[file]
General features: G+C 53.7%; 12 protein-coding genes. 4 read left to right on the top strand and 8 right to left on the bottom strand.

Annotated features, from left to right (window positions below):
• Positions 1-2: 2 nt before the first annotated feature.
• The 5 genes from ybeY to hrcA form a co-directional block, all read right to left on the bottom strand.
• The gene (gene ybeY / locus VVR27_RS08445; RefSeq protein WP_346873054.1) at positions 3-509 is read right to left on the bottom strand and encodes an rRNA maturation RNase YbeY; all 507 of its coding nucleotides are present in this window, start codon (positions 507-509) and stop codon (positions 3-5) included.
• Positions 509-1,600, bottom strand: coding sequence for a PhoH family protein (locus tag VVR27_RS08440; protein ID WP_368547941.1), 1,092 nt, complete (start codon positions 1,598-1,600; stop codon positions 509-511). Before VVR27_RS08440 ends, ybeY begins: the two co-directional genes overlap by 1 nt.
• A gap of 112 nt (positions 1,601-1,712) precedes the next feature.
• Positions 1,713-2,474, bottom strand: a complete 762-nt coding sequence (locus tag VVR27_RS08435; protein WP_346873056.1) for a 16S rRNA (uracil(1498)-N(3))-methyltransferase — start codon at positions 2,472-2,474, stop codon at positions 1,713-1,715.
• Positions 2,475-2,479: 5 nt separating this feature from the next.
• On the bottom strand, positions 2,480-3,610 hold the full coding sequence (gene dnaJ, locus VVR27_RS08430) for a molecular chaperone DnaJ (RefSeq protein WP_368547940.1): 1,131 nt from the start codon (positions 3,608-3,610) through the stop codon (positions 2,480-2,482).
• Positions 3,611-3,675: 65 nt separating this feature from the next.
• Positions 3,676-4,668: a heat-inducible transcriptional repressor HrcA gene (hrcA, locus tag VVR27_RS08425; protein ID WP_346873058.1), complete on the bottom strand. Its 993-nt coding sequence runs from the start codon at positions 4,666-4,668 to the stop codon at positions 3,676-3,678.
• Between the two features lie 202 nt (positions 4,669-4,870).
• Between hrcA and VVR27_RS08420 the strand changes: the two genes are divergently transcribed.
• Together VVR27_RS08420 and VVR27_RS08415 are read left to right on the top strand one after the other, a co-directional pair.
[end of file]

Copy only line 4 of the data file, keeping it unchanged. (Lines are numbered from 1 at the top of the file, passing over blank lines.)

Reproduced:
• The 5 genes from ybeY to hrcA form a co-directional block, all read right to left on the bottom strand.